By David A. Brown
Gary Dobyns loves the spring season; but not only for the warming weather — he’s more enamored with the seasonal bass movement that increases the levels of both quality and quantity. No doubt, the prespawn is the time to punch your ticket on a whopper and the renowned rod maker is all about maximizing his opportunities.
“There are a lot of fish that live deep and a lot of fish that live suspended, but in springtime, they have to come to the bank to spawn,” said the longtime California angler, now residing in Sulfur Springs, Texas. “There are just a lot of fish that are accessible to anglers and a lot easier to catch.”
Noting the importance of targeting the right places, Dobyns said his general game plan involves seeking outside cover heading into the spawning pockets. Specifically, he likes ledges, points, and any hard structure the fish can use for staging before advancing into the shallow zone.
“I like a light breeze and nice stable weather where it’s been the same for a couple of days,” Dobyns said. “A warming trend is always nice because that gets the fish moving. It seems that as soon as that water temperature comes up 4-5 degrees, it doesn’t matter where you are, those fish start going to the bank, getting into that prespawn mode and feeding.”
That light breeze, Dobyns said, breaks up the surface, mutes light penetration and decreases the fish’s visibility. With the bass less wary and more apt to make a mistake, Dobyns puts a trio of Yamamoto baits into action.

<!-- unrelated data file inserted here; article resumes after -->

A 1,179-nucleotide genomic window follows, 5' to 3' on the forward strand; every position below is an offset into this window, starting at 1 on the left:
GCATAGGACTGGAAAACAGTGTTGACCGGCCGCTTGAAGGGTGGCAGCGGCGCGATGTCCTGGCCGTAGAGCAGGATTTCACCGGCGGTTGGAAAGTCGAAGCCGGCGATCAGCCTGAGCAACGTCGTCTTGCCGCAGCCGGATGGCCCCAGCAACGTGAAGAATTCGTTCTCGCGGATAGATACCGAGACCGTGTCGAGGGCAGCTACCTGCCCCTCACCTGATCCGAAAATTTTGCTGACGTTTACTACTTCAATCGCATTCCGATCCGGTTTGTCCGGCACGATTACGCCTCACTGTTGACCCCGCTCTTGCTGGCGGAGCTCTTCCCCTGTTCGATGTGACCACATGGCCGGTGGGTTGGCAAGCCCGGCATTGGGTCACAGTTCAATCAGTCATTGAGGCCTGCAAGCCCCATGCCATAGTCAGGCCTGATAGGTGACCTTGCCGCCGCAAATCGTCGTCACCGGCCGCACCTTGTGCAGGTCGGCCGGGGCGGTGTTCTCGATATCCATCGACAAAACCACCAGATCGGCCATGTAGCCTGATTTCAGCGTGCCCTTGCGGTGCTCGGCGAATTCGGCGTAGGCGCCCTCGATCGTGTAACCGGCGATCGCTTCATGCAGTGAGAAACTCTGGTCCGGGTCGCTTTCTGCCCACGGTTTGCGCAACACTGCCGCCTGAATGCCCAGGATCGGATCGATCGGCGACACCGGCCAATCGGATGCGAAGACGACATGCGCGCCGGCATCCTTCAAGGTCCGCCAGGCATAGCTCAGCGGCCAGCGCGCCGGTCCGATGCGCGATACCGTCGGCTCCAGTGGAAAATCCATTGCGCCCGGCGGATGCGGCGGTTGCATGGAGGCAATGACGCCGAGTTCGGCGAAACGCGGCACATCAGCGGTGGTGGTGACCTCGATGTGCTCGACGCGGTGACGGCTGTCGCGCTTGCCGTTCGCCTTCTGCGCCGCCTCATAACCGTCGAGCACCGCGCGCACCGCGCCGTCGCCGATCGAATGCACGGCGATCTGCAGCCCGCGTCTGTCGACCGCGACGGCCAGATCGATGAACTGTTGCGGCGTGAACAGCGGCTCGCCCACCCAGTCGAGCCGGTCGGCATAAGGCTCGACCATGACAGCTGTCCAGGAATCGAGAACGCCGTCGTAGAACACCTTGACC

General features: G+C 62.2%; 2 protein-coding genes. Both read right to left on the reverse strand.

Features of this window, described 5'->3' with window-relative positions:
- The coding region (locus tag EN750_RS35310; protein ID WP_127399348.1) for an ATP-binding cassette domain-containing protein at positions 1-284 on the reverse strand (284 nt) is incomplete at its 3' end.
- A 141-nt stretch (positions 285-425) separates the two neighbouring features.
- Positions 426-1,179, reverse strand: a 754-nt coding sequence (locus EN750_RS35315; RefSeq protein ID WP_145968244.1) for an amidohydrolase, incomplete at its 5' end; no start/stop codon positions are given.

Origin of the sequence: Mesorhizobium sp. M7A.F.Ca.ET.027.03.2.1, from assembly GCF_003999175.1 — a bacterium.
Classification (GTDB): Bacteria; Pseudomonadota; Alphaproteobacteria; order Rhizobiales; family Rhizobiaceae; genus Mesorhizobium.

Lauded as one of the most user-friend baits ever invented, this ultra-limber worm with tapered ends and a salty constitution is Dobyns’ go-to choice for several spring scenarios. For maximum efficiency, Dobyns uses one of two rigging options, depending on where he’s targeting prespawners.
“You can’t hardly fish it wrong,” Dobyns said of the Senko’s diversity. “The Senko really started as a weightless fall bait, but you can nail weight it and fish it in deeper water. If I’m going to fish over 10-15 feet of water, I’m definitely nail weighting the bait; but if I’m fishing really shallow I just fish it straight-up Texas rigged or wacky.”
Regardless of rigging style, Dobyns says the Senko’s appeal is simple — that junk in the trunk.
“The action of that Senko with that little wag in the tail, it’s just a great prespawn bait,” he said. “When you nail weight it with a O-ring, the bait actually stands up in the water very, very well. That’s just an action that makes the fish want to eat it.
“It will fall over if you give it a lot of slack line, but a lot of the time, we’re dragging it, we’re shaking it; we’re dragging it, we’re shaking it, so that tail just continues to stand up and wiggle.”
The reason this action proves so important during the spring is that it’s always fishing for you. As Dobyns points out, anglers fishing deeper spots won’t always detect bedding fish.
“Many times, you’re dragging it through beds you don’t even know are there,” he said. “You’re blind casting and catching a lot of bed fish that you don’t even know are on beds.”